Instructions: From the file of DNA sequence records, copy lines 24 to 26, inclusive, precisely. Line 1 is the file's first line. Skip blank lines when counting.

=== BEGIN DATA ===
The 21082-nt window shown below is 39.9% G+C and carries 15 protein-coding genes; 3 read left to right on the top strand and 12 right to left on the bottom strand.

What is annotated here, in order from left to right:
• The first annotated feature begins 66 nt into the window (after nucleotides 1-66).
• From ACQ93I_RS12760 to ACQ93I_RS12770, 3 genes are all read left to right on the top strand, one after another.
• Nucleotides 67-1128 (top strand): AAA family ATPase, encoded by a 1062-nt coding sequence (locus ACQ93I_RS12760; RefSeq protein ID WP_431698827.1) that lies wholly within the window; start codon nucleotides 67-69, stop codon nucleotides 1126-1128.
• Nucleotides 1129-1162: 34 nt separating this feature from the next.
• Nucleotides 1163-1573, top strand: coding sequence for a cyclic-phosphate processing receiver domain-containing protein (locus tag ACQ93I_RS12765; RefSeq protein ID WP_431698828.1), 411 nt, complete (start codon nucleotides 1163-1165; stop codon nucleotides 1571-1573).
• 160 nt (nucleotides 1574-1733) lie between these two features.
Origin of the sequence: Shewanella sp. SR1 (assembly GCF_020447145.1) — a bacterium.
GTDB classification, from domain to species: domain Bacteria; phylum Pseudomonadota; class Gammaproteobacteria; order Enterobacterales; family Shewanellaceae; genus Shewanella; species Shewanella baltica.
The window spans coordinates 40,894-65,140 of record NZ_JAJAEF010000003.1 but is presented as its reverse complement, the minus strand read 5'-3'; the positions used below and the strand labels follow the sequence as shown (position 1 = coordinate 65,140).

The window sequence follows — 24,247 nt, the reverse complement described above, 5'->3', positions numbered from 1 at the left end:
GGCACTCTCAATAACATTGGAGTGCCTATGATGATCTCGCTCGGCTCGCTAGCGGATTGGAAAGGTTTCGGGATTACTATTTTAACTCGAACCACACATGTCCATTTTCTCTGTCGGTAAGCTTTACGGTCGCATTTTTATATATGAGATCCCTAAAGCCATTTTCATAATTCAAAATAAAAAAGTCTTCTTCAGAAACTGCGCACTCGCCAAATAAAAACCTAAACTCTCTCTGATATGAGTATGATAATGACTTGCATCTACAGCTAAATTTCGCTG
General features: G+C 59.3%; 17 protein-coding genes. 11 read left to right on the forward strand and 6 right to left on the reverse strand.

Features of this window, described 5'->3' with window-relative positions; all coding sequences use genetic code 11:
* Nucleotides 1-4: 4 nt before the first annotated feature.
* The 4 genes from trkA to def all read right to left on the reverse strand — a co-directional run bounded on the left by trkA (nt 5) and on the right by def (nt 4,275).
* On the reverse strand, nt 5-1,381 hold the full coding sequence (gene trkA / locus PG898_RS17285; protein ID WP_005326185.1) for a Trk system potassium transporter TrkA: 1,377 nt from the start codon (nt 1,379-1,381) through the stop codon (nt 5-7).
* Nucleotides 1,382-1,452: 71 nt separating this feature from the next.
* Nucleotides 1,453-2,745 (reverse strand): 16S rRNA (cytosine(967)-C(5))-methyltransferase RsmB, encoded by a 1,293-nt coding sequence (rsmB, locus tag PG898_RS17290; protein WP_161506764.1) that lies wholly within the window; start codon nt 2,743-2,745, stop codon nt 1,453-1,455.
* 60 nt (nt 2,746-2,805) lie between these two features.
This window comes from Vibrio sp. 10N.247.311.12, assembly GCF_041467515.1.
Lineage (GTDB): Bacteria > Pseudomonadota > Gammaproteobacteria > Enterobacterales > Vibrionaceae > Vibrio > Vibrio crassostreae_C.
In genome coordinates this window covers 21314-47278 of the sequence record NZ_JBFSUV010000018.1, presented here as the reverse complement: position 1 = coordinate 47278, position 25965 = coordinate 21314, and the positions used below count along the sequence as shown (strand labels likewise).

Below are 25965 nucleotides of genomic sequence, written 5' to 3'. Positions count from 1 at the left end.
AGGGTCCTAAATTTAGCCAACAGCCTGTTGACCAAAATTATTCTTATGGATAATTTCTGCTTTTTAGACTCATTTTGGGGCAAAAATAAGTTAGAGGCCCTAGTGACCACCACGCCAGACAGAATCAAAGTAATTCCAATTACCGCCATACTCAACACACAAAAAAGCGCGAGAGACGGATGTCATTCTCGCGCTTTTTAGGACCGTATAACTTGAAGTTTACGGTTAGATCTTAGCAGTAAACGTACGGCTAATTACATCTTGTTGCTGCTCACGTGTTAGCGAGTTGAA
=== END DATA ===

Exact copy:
In genome coordinates this window covers 21314-47278 of the sequence record NZ_JBFSUV010000018.1, presented here as the reverse complement: position 1 = coordinate 47278, position 25965 = coordinate 21314, and the positions used below count along the sequence as shown (strand labels likewise).

Below are 25965 nucleotides of genomic sequence, written 5' to 3'. Positions count from 1 at the left end.
AGGGTCCTAAATTTAGCCAACAGCCTGTTGACCAAAATTATTCTTATGGATAATTTCTGCTTTTTAGACTCATTTTGGGGCAAAAATAAGTTAGAGGCCCTAGTGACCACCACGCCAGACAGAATCAAAGTAATTCCAATTACCGCCATACTCAACACACAAAAAAGCGCGAGAGACGGATGTCATTCTCGCGCTTTTTAGGACCGTATAACTTGAAGTTTACGGTTAGATCTTAGCAGTAAACGTACGGCTAATTACATCTTGTTGCTGCTCACGTGTTAGCGAGTTGAA